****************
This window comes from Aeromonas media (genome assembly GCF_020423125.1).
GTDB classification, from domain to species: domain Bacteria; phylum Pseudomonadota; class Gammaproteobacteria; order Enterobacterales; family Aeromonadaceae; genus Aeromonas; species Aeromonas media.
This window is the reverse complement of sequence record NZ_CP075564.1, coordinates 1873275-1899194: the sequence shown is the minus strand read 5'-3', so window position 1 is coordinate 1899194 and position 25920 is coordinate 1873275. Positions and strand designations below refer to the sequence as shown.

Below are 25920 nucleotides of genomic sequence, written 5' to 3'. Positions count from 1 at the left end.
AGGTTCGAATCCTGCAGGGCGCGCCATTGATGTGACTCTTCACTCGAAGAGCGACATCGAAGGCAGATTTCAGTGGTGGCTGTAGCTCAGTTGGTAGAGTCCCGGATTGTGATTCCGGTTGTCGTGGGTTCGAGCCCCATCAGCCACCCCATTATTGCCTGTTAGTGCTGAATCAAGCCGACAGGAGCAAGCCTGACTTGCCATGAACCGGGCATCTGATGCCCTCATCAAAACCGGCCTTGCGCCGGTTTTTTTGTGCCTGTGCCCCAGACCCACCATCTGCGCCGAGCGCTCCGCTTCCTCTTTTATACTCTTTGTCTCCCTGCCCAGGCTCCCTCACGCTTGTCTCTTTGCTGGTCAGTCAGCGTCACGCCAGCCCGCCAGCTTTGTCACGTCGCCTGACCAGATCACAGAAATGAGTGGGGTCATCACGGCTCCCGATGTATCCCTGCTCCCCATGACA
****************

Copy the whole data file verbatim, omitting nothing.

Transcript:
This window comes from Aeromonas media (genome assembly GCF_020423125.1).
GTDB classification, from domain to species: domain Bacteria; phylum Pseudomonadota; class Gammaproteobacteria; order Enterobacterales; family Aeromonadaceae; genus Aeromonas; species Aeromonas media.
This window is the reverse complement of sequence record NZ_CP075564.1, coordinates 1873275-1899194: the sequence shown is the minus strand read 5'-3', so window position 1 is coordinate 1899194 and position 25920 is coordinate 1873275. Positions and strand designations below refer to the sequence as shown.

Below are 25920 nucleotides of genomic sequence, written 5' to 3'. Positions count from 1 at the left end.
AGGTTCGAATCCTGCAGGGCGCGCCATTGATGTGACTCTTCACTCGAAGAGCGACATCGAAGGCAGATTTCAGTGGTGGCTGTAGCTCAGTTGGTAGAGTCCCGGATTGTGATTCCGGTTGTCGTGGGTTCGAGCCCCATCAGCCACCCCATTATTGCCTGTTAGTGCTGAATCAAGCCGACAGGAGCAAGCCTGACTTGCCATGAACCGGGCATCTGATGCCCTCATCAAAACCGGCCTTGCGCCGGTTTTTTTGTGCCTGTGCCCCAGACCCACCATCTGCGCCGAGCGCTCCGCTTCCTCTTTTATACTCTTTGTCTCCCTGCCCAGGCTCCCTCACGCTTGTCTCTTTGCTGGTCAGTCAGCGTCACGCCAGCCCGCCAGCTTTGTCACGTCGCCTGACCAGATCACAGAAATGAGTGGGGTCATCACGGCTCCCGATGTATCCCTGCTCCCCATGACA